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Coronation Day

LET us go backward a few hours, and place ourselves in Westminster Abbey, at
four o’clock in the morning of this memorable Coronation Day. We are not
without company; for although it is still night, we find the torch-lighted galleries
already filling up with people who are well content to sit still and wait seven or
eight hours till the time shall come for them to see what they may not hope to see
twice in their lives-the coronation of a king. Yes, London and Westminster have
been astir ever since the warning guns boomed at three o’clock, and already
crowds of untitled rich folk who have bought the privilege of trying to find
sittingroom in the galleries are flocking in at the entrances reserved for their sort.
The hours drag along, tediously enough. All stir has ceased for some time, for
every gallery has long ago been packed. We may sit now, and look and think at
our leisure. We have glimpses here and there and yonder, through the dim
cathedral twilight, of portions of many galleries and balconies, wedged full with
people, the other portions of these galleries and balconies being cut off from
sight by intervening pillars and architectural projections. We have in view the
whole of the great north transept-empty, and waiting for England’s privileged
ones. We see also the ample area or platform, carpeted with rich stuffs, whereon
the throne stands. The throne occupies the center of the platform, and is raised
above it upon an elevation of four steps. Within the seat of the throne is inclosed
a rough flat rock-the Stone of Scone-which many generations of Scottish kings
sat on to be crowned, and so it in time became holy enough to answer a like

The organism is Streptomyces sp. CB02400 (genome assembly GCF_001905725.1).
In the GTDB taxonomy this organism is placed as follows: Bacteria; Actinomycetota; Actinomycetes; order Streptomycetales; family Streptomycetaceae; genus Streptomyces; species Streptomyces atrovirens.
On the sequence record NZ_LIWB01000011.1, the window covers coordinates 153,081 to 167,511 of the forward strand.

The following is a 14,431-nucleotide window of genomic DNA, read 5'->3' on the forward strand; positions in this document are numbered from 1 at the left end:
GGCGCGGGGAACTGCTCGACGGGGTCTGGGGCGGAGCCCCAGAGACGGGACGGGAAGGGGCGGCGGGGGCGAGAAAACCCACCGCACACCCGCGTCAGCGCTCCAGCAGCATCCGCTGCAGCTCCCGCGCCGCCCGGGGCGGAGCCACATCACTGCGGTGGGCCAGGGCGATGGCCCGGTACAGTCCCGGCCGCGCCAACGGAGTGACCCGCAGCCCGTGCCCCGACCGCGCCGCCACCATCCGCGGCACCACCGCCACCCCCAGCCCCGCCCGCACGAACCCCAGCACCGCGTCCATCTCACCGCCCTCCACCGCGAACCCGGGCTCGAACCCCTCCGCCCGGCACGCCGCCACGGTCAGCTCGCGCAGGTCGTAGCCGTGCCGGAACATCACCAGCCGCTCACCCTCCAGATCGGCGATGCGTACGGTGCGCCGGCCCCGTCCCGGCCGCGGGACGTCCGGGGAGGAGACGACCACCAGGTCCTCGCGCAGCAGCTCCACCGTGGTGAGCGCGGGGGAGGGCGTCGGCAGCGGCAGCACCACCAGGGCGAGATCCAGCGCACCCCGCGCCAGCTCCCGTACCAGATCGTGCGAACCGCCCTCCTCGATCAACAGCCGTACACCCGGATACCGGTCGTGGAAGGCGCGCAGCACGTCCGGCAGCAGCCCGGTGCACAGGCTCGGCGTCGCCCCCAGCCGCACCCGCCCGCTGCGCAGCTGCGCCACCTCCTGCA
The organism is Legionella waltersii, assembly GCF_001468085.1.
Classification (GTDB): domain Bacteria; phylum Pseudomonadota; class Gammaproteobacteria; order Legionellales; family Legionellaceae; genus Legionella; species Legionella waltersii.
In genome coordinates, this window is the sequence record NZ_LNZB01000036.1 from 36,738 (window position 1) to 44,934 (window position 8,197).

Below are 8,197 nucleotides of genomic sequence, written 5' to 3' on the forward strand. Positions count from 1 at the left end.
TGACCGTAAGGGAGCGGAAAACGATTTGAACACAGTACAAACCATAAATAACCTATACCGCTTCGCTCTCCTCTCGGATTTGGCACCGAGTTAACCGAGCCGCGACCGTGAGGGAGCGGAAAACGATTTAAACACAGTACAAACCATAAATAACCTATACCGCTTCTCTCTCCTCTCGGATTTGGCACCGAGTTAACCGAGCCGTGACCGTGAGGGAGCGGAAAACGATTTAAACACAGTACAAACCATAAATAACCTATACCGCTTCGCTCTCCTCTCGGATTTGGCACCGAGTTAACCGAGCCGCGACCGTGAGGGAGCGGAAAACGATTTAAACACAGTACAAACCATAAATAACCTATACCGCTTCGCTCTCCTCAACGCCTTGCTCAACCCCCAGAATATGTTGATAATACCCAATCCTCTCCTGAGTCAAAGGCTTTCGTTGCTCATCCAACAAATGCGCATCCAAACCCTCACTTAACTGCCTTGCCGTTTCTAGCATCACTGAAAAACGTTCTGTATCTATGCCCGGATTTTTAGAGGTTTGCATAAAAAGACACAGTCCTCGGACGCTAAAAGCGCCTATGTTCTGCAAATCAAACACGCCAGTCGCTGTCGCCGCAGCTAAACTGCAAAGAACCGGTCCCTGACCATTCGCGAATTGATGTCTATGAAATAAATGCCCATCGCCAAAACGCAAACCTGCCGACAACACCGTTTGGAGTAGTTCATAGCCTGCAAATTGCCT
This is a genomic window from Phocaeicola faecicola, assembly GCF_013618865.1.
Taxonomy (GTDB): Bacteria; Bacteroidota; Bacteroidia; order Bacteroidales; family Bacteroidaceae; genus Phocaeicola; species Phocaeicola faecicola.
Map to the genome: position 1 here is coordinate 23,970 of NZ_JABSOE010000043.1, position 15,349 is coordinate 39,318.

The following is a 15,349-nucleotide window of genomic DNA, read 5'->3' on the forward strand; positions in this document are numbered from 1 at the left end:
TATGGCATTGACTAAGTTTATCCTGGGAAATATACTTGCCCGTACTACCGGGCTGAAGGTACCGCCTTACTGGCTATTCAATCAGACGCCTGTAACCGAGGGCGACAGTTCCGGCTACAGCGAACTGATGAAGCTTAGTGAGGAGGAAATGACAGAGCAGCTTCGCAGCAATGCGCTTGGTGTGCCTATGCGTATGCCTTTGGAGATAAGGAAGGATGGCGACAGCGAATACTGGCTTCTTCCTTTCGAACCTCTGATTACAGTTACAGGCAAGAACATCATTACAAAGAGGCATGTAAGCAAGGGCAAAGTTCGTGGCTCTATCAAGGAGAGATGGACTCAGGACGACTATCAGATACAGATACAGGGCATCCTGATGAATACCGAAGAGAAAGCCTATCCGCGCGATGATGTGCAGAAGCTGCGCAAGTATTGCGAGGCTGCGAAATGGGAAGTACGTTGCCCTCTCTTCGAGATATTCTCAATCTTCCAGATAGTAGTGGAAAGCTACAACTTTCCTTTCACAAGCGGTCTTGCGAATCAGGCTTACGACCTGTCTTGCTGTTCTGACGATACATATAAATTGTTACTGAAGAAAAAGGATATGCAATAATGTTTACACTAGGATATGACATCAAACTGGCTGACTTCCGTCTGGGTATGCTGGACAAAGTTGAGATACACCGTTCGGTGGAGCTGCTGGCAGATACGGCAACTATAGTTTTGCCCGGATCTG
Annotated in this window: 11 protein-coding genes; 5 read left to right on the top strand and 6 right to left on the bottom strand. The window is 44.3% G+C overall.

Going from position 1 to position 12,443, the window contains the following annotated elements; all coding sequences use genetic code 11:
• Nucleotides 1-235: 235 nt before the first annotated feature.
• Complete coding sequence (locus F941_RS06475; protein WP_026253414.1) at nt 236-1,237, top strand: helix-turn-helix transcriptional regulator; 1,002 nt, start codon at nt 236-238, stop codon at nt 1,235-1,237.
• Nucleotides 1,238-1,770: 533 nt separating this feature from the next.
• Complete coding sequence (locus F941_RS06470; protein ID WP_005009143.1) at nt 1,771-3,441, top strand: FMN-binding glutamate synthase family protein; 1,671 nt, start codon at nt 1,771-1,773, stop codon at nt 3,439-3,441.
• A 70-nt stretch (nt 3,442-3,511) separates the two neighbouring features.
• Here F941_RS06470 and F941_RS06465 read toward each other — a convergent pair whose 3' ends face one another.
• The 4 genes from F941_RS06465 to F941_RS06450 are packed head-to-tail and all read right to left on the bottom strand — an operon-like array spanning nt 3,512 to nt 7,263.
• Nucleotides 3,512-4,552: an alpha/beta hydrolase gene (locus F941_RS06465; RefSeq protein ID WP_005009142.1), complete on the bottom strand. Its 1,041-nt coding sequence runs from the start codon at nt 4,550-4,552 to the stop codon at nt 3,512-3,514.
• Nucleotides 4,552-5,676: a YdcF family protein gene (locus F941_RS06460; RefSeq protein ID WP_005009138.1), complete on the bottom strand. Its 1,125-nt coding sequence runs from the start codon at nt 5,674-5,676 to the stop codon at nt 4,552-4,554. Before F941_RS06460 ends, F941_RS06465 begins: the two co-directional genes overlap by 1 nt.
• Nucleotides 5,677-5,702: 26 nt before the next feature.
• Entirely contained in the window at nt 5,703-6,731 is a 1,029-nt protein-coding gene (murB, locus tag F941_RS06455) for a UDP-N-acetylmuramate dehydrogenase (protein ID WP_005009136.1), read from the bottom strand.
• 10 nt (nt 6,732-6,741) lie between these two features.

purpose for English monarchs. Both the throne and its footstool are covered with

Stillness reigns, the torches blink dully, the time drags heavily. But at last the
lagging daylight asserts itself, the torches are extinguished, and a mellow
radiance suffuses the great spaces. All features of the noble building are distinct
now, but soft and dreamy, for the sun is lightly veiled with clouds.

At seven o’clock the first break in the drowsy monotony occurs; for on the stroke
of this hour the first peeress enters the transept, clothed like Solomon for
splendor, and is conducted to her appointed place by an official clad in satins
and velvets, whilst a duplicate of him gathers up the lady’s long train, follows
after, and, when the lady is seated, arranges the train across her lap for her. He
then places her footstool according to her desire, after which he puts her coronet
where it will be convenient to her hand when the time for the simultaneous
coroneting of the nobles shall arrive.

By this time the peeresses are flowing in in a glittering stream, and satin-clad
officials are flitting and glinting everywhere, seating them and making them
comfortable. The scene is animated enough now. There is stir and life, and
shifting color everywhere. After a time, quiet reigns again; for the peeresses are
all come, and are all in their places-a solid acre, or such a matter, of human
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